How to Write Gripping Scenes

We’re so glad we discovered Rita Karnopp’s blog. And we definitely think you will be too. Rita writes about prose writing, but good writing is good writing, regardless of whether it’s for the page or the stage:

by Rita Karnopp

bloody handWhat exactly [comprises] a scene?  I think of a scene like a trip to the mountains.  There are valleys of flowers and cliffs of varying shapes and colors.  Sometimes the end of the trail leads to a beautiful waterfall.  Suddenly we notice a dead body floating at the far end . . . and the story begins.  Each scene you create should stand on its own and add to the story in a crucial way, creating a structurally solid read.

How do we make scenes intrinsically sound?  The way I do it is to imagine every scene in my head.  I see my characters and feel what they’re feeling and understand why they react the way they do.  If you run your story through your mind like a movie, you’ll find holes and implausible behavior.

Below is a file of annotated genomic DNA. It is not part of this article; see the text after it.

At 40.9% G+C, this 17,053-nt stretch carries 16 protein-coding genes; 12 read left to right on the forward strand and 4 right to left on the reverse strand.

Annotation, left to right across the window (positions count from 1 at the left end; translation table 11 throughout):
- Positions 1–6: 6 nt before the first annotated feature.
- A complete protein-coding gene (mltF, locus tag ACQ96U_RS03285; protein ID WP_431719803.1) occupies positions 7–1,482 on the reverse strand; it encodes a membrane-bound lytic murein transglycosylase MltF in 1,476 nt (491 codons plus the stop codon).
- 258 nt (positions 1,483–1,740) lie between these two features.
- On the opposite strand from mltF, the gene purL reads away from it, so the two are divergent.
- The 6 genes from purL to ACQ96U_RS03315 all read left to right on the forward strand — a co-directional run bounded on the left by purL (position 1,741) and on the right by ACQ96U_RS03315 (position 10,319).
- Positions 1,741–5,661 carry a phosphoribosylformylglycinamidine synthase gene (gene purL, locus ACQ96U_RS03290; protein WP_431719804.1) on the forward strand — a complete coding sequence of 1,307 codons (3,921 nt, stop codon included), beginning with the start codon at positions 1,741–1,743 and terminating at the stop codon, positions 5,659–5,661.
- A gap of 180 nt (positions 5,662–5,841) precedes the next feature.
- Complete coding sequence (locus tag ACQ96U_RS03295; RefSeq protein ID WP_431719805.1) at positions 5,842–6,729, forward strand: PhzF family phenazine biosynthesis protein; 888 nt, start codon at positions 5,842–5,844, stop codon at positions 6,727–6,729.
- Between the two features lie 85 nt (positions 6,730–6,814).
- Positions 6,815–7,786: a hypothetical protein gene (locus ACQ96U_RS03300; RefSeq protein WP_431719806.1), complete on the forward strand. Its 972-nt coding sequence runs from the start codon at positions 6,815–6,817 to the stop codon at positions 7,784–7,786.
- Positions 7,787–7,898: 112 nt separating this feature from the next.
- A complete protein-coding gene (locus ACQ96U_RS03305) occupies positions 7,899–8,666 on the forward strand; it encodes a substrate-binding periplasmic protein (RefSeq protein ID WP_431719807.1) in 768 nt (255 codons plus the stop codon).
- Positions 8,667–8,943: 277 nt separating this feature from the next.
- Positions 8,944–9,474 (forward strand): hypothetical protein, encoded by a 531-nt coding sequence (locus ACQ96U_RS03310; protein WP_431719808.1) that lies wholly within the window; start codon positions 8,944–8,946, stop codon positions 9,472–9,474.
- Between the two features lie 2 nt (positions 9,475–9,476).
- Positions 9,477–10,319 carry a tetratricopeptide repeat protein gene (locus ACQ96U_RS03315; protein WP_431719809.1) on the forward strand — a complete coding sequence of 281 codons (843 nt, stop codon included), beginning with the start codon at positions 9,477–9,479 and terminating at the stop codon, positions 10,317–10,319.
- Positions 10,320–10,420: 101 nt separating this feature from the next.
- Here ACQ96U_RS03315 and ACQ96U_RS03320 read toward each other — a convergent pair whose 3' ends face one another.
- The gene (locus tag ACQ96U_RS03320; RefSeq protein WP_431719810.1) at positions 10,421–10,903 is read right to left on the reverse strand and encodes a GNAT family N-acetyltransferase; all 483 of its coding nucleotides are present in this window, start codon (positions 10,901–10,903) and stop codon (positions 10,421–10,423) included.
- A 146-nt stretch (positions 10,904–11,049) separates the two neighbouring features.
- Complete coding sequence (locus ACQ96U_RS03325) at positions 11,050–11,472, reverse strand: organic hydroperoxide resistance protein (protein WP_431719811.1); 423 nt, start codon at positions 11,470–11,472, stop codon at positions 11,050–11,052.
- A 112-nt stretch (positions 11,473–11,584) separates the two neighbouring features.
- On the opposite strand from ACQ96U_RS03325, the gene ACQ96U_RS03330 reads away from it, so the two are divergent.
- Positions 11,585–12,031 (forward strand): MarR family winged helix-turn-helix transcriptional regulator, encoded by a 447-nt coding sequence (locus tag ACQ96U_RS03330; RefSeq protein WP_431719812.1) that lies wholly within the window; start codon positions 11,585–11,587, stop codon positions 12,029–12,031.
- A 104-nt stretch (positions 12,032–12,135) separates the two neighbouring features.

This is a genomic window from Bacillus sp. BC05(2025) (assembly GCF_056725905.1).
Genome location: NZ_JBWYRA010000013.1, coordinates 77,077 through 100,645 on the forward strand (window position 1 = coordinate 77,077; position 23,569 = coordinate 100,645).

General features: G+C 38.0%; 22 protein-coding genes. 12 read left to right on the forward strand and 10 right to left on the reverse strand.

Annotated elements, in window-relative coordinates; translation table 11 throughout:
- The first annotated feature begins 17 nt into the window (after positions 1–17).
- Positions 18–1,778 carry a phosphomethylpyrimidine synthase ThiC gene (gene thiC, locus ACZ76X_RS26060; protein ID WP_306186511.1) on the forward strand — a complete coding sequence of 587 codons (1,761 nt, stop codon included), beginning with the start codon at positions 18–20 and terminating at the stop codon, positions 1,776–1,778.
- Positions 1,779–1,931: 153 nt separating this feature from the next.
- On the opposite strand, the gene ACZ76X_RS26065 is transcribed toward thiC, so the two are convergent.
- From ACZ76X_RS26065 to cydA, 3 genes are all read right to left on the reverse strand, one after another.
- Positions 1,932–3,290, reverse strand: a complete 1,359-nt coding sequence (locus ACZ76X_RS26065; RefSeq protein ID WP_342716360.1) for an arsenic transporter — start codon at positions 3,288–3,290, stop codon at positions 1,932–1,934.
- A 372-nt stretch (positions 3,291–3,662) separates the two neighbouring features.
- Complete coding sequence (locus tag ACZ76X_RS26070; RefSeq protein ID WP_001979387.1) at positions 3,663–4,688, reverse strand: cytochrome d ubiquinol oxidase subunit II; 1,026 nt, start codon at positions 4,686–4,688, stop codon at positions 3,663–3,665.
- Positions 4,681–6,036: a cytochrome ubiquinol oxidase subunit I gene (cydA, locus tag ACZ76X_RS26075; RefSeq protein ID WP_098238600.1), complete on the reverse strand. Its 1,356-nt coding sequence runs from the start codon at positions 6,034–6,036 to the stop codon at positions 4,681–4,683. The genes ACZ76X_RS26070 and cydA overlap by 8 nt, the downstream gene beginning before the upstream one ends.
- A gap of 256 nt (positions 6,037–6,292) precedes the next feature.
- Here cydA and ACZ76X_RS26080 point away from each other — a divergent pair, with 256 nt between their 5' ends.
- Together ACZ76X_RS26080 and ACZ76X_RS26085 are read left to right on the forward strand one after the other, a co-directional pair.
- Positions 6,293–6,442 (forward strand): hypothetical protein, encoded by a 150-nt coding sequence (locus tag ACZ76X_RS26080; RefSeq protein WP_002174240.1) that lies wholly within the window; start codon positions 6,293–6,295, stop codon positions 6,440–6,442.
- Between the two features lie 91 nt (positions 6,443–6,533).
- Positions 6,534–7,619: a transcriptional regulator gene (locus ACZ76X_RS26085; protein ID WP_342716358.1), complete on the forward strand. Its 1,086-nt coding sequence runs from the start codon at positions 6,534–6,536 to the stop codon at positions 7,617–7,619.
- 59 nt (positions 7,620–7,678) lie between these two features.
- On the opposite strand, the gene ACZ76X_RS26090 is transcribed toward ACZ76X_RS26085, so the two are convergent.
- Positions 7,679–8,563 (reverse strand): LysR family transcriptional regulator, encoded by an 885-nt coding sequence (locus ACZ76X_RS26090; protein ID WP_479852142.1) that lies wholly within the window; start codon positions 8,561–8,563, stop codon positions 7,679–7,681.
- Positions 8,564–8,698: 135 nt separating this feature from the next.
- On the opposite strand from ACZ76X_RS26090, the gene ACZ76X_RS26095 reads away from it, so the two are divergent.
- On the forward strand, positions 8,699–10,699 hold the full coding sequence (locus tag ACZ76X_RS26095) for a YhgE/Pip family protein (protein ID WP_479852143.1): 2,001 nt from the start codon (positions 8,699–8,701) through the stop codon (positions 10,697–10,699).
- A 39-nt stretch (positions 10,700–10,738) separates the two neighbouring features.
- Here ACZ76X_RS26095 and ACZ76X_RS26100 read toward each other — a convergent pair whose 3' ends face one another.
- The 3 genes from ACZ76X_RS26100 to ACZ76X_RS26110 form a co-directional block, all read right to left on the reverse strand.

This is a good way to let your characters take over, do what comes naturally, and lets them improvise . . . my characters have written some of my best scenes.

Check the beginning of each scene and make sure it grabs your reader immediately.  Again keep in mind, “no one waits for the action to begin.”

Don’t just be concerned with scene beginnings, but be equally aware of scene endings.  This is your chance to make the reader unable to close the book and continue another time.  Stop just when your character is going to make a critical decision or when something terrible just happened or is just about to happen.  Maybe the character is pushed to the limit and is ready to either explode or do something they might regret.  Make your reader decide, ‘ok, just one more chapter.’  If I’m into a book – I’ve been known to close it (begrudgingly) at three am.